3. Don’t label specific foods as good or bad.
A cup of broccoli does not have angelic health powers, and a slice of pizza is not demonic. Some foods are better for your well-being than others, but no food is either evil or benevolent, says Anne Lewis, a clinical psychologist in private practice in Indianapolis.
Ascribing moral qualities to foods gives them unwarranted power, Lewis says. If you deviate from your diet and eat junk food, that doesn’t make you a bad person, and you needn’t beat yourself up over it, which could lead to a sense of defeat and overeating.
4. Minimize your opportunities to make bad choices.
For example, if you’re on a low-sugar diet, it’s OK to have a small piece of cake on special occasions, such as your birthday or when you’re out having dinner with friends, Lewis says.
Limit your cake consumption to special events. Don’t regularly keep cake in the home. Keeping certain foods nearby can promote a habit of eating them, Lewis says. If you have a birthday celebration in your home and have leftover cake, give it away or throw it out.
5. Don’t get too restrictive.
Rather than cutting out certain foods completely, allow yourself one day a week to have a modest portion of your favorite treat. For example, instead of trying to banish donuts forever from your diet, permit yourself one every seven days, Clifford says.
Trying to never eat a particular food for the rest of your life might be unrealistic. Rather than feeling like a failure if you have a treat – which could lead to binge eating – incorporate that food into your eating routine in moderation.
Write down not only what you eat, but what you’re feeling at the time. Documenting your eating habits and emotions will help you detect patterns, Clifford advises.
You might see that you backslide from your good eating habits by consuming chips, cookies or other junk foods when you’re feeling sad, anxious or depressed. Rather than reaching for the unhealthy snack, try doing some deep breathing or going for a short walk.
“If you try that instead, a lot of times the craving will pass,” Clifford says.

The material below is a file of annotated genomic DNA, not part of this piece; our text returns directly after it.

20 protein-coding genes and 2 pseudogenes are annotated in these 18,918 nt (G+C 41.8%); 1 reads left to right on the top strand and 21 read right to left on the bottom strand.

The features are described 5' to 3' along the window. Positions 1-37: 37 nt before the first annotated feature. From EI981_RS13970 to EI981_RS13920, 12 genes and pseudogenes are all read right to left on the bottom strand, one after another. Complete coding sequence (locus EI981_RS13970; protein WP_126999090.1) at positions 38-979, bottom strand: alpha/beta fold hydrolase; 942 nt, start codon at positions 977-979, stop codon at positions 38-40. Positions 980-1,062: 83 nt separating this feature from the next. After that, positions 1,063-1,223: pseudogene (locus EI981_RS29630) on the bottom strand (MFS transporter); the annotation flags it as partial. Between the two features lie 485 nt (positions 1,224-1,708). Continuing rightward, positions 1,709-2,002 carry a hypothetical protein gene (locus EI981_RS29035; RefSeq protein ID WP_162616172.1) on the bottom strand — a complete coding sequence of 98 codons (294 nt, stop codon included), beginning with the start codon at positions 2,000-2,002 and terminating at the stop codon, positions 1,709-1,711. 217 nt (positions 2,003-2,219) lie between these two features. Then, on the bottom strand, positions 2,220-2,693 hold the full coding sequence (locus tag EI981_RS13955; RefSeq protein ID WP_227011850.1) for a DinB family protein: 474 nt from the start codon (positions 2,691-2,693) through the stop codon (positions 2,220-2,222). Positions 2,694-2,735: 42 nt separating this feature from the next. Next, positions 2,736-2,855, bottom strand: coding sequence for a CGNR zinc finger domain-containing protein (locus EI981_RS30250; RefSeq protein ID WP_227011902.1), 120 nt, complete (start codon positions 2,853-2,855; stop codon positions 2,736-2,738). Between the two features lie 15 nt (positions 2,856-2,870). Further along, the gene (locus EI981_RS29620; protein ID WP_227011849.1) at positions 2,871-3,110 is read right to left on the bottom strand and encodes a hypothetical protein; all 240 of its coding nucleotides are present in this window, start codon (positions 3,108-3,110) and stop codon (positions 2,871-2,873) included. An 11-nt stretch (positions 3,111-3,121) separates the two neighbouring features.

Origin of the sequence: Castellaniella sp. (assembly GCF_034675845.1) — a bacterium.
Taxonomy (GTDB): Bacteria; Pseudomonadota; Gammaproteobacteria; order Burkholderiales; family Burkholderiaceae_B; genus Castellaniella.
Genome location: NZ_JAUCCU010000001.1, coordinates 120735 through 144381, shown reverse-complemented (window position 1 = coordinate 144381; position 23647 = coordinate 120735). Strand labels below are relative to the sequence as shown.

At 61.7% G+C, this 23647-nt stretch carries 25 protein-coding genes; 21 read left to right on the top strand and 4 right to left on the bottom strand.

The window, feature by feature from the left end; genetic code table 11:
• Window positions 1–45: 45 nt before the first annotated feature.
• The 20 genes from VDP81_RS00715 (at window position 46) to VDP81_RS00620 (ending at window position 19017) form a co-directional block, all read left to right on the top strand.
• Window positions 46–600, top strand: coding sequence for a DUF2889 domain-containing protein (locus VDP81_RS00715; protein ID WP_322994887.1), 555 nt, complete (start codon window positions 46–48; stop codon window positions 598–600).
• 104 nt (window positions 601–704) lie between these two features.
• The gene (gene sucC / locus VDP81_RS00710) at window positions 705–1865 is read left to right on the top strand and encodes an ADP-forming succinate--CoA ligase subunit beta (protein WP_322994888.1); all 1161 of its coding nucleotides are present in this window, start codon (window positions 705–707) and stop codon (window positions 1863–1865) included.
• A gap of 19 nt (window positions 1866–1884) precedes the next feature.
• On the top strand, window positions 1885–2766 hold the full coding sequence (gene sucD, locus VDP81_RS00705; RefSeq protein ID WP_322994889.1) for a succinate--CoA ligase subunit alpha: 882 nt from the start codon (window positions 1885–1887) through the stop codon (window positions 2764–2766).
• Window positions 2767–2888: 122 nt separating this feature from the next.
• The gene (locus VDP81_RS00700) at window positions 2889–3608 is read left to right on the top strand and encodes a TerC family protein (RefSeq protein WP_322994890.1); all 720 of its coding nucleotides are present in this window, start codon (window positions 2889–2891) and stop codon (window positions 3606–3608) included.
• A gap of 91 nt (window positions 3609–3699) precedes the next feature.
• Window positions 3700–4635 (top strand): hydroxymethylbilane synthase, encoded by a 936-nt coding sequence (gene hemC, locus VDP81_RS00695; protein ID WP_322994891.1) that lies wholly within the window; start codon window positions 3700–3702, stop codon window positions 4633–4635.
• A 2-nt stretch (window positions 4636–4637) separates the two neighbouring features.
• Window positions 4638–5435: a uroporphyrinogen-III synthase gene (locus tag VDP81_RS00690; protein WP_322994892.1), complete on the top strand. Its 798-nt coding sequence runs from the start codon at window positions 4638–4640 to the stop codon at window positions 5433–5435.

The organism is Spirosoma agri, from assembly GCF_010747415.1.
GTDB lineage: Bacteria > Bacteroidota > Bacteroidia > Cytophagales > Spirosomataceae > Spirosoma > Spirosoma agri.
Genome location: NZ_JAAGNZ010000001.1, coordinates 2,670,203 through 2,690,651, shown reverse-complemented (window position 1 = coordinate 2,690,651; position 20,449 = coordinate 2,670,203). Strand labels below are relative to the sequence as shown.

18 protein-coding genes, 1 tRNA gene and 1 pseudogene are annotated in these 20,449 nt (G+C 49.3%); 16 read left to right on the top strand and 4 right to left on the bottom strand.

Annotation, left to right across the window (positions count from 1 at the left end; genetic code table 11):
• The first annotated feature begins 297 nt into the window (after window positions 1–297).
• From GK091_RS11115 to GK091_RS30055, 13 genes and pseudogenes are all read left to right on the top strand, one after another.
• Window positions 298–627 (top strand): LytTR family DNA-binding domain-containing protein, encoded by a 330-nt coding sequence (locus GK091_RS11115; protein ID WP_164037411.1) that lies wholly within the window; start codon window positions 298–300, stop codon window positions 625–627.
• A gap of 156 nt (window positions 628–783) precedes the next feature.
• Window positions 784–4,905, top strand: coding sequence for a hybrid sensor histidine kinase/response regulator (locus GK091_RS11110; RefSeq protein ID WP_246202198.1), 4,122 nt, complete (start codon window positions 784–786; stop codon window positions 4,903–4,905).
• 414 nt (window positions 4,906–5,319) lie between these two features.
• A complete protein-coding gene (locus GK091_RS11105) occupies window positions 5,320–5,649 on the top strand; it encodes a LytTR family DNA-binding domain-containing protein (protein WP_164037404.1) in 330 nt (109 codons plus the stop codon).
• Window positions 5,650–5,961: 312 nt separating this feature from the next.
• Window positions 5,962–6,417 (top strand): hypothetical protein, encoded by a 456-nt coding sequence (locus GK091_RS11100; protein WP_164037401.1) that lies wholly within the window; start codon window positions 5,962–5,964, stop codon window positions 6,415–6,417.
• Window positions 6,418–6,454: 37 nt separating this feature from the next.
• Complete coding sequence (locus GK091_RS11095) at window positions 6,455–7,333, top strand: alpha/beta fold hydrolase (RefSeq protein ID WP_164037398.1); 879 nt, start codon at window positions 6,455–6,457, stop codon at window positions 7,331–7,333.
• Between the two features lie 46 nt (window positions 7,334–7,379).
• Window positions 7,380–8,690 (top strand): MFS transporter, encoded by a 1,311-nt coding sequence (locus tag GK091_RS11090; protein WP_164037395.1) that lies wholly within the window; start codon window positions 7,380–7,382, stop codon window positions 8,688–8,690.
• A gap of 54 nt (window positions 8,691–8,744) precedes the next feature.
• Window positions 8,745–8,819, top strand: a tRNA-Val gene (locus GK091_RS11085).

Instead of heating up your meal in a microwave or picking up your food from a deli or fast-food joint on the way home, take the time to cook.
You needn’t become a master chef. “Cooking can be really simple,” Clifford says. “You can buy a steamer and throw your vegetables in it. There are good indoor grills. It makes you appreciate your food more if you went to the store to pick your ingredients and prepared them. It makes you mindful.”
8. Set yourself up for success at the grocery store.
The battle to maintain a balanced relationship with food begins at the supermarket, where what you buy will greatly determine whether you will maintain healthy eating habits, says Dr. Michael Russo, a general surgeon specializing in bariatric surgery at MemorialCare Surgical Weight Loss Center at Orange Coast Medical Center in Fountain Valley, California.
Make a shopping list of tasty and healthy ingredients. You can plan your grocery shopping trips to avoid aisles loaded with unhealthy items. “The last thing you want to do is load up your cart with cookies, snack chips, crackers and other processed or refined foods that are high in carbohydrates,” Russo says. “They are the single most important reason we are facing an obesity epidemic.”
Try shopping at the perimeter of the supermarket, where fresh produce, lean meats, dairy products and baked items are sold, and avoid inside aisles, where snack items and sugary desserts are usually sold, Russo says. When you’re in the bakery section, pick up whole-grain breads and avoid the cakes, muffins and cookies.